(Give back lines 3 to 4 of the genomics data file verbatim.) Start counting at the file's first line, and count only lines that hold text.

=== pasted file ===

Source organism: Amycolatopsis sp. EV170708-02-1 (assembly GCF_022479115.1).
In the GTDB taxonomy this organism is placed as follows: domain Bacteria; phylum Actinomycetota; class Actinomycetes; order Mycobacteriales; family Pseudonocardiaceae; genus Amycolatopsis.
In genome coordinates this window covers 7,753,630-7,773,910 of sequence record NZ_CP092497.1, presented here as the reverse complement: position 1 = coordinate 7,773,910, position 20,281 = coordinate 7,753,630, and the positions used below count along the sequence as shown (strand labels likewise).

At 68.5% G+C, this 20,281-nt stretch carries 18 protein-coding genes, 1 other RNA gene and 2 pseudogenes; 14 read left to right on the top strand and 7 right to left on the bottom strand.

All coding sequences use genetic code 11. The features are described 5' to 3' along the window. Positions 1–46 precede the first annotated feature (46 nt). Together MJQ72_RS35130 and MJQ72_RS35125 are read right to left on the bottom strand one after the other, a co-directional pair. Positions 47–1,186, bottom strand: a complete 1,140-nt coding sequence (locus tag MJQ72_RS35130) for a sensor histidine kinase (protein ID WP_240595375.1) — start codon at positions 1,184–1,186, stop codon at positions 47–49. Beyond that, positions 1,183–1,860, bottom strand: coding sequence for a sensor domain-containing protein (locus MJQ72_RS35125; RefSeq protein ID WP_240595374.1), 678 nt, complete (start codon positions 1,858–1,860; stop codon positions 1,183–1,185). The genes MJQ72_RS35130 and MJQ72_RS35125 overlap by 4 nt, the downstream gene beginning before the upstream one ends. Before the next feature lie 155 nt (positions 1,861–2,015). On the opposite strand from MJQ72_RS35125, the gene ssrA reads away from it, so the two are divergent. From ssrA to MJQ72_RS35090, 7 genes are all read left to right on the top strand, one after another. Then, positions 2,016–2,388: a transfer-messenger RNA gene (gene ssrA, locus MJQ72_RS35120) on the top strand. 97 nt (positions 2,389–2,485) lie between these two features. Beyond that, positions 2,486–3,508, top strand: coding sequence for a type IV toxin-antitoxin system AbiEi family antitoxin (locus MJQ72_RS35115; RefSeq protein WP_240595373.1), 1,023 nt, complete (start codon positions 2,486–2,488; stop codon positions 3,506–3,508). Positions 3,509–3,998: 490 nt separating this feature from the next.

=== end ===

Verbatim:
In genome coordinates this window covers 7,753,630-7,773,910 of sequence record NZ_CP092497.1, presented here as the reverse complement: position 1 = coordinate 7,773,910, position 20,281 = coordinate 7,753,630, and the positions used below count along the sequence as shown (strand labels likewise).

At 68.5% G+C, this 20,281-nt stretch carries 18 protein-coding genes, 1 other RNA gene and 2 pseudogenes; 14 read left to right on the top strand and 7 right to left on the bottom strand.